3D Touch gives you access to a more powerful interface in a way that will help you move faster and naturally through your favorite apps. 3D Touch is the grown-up version of Force Touch (I hope they just rename it 3D Touch because Force Touch always sounds inappropriate).
What’s the difference between Force Touch and 3D Touch?
At first I thought Force Touch targeted the whole screen, i.e.: you can Force Touch anywhere on the screen to pull up contextual UI (like on the Apple Watch).
On the other hand, 3D Touch allows you to specify any area of the screen to trigger an additional UI layer. Force Touch has no spacial context, while 3D Touch does. It made sense in theory until I remembered the laptops with Force Touch-capable Trackpads…so really I’m not sure but if you weren’t excited about Force Touch before, 3D Touch aims to change that.
Force Touch brought a new way to interact with a screen through Multi Touch, but its full UI potential was limited by the Apple Watch, leaving many people disappointed. Force Touch on the Apple Watch was not intuitive. It broke one of the cardinal rules in UI design for me—*don’t hide important controls*. It’s a very small screen, and limitations require sacrifices. There just isn’t enough room for everything that even the most simple app needs to do. It didn’t lead to the best UI experience, but it did spawn 3D Touch.
3D Touch also grew from constraints. Since it only works on the iPhone 6s and 6s Plus, Apple had to implement the feature in a way that adds value for those with the new devices, while not denying important actions from everyone else. This result is shortcuts—a new layer on top of an existing UI. 3D Touch is focused, quick, and intuitive. It’s implemented in three parts: “Quick Actions”, “Peeks” and “Pops”.
So far, Quick Actions seem to be actions performed on the home screen, but I hope we’ll see this evolve beyond that. Peeks and Pops are more intuitive ways to app switch and preview content in table cells. Together they create a simple, focused UI layer that sits on top of the primary UI.
Press firmly on an app’s icon for common shortcuts. Think of it like right-click on a computer mouse, but more focused to a specific app’s utility. These are called quick actions. You can compose messages or make a phone call without ever opening the app. And yes, there’s even a quick action to take a selfie. If you’re not a Siri user, this seems to be the fastest and most intuitive way to perform tasks like this from the home screen. I hope a lot of this thinking makes its way over to the Mac.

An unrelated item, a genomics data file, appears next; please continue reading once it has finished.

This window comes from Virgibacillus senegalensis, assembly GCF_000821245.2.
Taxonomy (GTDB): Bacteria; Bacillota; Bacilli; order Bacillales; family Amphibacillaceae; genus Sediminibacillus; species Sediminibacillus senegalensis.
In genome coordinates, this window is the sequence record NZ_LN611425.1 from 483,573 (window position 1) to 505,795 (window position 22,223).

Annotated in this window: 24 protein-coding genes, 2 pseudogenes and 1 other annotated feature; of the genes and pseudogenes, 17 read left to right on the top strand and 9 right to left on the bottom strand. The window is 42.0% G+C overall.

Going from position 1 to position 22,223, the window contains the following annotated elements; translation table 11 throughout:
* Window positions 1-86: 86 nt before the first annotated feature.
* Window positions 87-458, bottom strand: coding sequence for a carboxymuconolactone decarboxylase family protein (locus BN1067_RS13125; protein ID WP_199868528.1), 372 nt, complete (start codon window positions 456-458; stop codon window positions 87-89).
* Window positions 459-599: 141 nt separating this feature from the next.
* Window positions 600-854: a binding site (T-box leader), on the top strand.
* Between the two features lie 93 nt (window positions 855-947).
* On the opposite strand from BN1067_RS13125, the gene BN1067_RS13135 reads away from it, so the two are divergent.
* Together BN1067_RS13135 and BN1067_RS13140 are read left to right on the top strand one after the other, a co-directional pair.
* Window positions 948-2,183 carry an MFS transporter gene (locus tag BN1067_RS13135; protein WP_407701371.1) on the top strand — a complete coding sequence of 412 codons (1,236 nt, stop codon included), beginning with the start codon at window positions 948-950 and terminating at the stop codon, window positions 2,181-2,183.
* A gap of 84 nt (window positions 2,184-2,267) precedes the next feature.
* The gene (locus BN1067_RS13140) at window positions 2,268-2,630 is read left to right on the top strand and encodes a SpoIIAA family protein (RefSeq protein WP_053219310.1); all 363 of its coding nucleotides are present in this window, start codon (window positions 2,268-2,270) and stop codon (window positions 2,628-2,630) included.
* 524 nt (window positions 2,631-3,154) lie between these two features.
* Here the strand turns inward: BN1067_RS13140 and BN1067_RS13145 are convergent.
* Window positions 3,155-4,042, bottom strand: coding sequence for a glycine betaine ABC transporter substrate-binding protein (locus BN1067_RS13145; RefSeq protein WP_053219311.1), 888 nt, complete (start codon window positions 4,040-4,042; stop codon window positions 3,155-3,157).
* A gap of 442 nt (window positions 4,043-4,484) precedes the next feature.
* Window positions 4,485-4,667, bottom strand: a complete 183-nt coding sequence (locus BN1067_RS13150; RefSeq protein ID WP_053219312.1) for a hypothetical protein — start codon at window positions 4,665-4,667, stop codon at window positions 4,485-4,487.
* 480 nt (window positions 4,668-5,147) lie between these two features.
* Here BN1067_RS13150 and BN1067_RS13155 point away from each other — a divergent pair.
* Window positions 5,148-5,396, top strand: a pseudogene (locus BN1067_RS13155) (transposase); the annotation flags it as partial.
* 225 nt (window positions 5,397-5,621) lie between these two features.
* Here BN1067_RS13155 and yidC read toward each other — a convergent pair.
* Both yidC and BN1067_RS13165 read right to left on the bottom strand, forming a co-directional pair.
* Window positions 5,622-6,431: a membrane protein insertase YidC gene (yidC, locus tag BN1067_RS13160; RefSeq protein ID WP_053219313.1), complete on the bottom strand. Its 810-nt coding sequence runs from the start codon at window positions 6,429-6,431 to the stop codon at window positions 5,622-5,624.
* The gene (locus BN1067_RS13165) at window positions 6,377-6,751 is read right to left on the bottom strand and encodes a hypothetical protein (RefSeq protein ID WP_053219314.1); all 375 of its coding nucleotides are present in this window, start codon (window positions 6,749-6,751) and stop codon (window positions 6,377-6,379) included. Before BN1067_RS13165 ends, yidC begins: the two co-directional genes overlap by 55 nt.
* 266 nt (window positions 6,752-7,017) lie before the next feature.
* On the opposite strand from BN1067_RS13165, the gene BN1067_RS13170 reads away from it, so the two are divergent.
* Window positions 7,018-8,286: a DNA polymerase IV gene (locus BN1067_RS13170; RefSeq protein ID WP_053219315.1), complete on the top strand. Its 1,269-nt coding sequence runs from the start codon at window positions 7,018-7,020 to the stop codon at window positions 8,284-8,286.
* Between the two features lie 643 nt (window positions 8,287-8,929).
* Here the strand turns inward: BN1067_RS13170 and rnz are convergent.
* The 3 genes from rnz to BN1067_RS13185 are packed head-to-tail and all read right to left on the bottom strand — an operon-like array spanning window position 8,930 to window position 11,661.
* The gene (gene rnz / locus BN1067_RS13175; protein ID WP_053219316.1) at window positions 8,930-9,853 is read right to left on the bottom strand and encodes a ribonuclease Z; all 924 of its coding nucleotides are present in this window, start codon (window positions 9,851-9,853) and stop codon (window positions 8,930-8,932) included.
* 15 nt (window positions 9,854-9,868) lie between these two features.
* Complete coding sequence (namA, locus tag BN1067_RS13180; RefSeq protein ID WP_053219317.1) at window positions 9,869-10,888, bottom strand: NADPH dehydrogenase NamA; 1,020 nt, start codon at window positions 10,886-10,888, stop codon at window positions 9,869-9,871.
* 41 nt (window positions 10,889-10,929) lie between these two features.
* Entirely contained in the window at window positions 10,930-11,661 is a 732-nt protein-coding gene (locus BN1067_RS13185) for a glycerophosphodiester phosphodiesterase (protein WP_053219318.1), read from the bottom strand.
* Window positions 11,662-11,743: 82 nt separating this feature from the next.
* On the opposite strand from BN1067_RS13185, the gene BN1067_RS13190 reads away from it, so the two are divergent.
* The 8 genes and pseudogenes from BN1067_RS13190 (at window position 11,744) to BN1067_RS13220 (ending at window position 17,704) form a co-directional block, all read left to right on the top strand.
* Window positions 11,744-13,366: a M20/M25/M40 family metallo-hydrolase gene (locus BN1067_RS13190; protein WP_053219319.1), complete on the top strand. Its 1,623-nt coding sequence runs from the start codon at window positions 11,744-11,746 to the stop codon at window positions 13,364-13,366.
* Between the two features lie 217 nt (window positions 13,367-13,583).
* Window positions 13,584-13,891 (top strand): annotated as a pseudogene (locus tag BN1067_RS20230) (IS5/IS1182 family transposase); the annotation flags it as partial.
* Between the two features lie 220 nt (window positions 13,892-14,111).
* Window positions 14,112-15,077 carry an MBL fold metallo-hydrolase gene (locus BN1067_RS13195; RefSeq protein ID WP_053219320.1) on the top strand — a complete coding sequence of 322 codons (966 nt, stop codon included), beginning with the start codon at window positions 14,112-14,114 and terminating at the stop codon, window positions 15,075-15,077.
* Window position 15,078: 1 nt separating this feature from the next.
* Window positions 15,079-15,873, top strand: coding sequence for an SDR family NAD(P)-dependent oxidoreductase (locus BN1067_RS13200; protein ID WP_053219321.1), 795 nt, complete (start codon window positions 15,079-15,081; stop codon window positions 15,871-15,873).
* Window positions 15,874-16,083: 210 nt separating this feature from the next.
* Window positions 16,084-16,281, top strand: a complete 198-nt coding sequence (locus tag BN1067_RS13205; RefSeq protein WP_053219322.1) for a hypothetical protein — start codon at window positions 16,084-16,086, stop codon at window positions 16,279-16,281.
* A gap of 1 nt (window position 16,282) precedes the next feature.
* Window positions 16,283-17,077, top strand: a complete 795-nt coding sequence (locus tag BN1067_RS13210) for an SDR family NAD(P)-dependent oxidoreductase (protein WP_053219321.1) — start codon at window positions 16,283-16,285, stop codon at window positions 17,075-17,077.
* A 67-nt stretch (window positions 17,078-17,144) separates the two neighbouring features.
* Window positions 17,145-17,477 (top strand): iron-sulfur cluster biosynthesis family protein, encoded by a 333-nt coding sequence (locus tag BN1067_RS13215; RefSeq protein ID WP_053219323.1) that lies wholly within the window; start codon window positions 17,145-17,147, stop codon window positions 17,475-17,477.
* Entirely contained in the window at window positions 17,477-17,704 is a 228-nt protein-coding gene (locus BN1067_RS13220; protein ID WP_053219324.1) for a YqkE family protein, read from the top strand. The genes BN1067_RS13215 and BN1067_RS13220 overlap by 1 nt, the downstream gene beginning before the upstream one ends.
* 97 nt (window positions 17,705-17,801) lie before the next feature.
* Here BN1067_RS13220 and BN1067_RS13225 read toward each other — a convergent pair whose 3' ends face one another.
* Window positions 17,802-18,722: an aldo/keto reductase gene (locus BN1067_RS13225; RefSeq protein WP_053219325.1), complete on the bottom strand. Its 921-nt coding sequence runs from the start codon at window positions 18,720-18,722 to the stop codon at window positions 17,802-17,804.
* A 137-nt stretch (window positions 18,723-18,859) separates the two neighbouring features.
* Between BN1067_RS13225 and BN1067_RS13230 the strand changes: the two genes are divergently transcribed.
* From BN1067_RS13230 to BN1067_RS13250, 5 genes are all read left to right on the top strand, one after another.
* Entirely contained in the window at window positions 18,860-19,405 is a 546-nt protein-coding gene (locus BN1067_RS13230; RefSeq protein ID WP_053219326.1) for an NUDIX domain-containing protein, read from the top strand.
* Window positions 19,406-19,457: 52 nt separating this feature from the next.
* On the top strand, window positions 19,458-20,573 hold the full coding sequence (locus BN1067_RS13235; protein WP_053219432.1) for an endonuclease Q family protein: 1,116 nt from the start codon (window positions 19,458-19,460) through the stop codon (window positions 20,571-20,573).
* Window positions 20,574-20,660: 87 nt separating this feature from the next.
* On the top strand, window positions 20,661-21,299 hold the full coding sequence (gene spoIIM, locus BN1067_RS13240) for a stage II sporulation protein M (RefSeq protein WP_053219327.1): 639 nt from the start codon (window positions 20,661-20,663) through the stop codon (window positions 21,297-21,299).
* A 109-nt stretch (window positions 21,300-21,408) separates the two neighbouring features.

This is an easy win for your app. Decide if shortcuts make sense for your app. If they do, the biggest challenge will be editing your list down to four actions.
Peeks and Pops
“Peek” and “Pop” can give you deeper access into an app’s content without switching views. I think the concept is best demonstrated in Mail. You can press lightly on a table cell and “peek” at a preview of the message’s contents. Press more firmly, and the view “pops” into full screen. This gesture can also be used to peek at another app’s content, like a map from an address shared via Messages—or from a weblink where you can get a peek at a preview.
Of course you get the standard continuity features for “< back to previous app” in the status bar from any popped view, allowing fast, intuitive app switching. You can stay in the app you’re working in with a peek, or pop over to another when you need to dig deeper—and then back again, all very seamlessly.
3D Touch on iOS 9 is well thought out and makes sense. For me, it takes this hardware feature from being a bit of a frustrating gimmick to something that has a great potential to provide a richer experience with well designed software. If Apple sticks with this shortcut layered approach I think 3D Touch with likely become one of those invisible features you’ll wonder how you ever lived without.
The only down side it’s not available for the iPad Pro.
You can see a demo of 3D touch in action on Apple’s website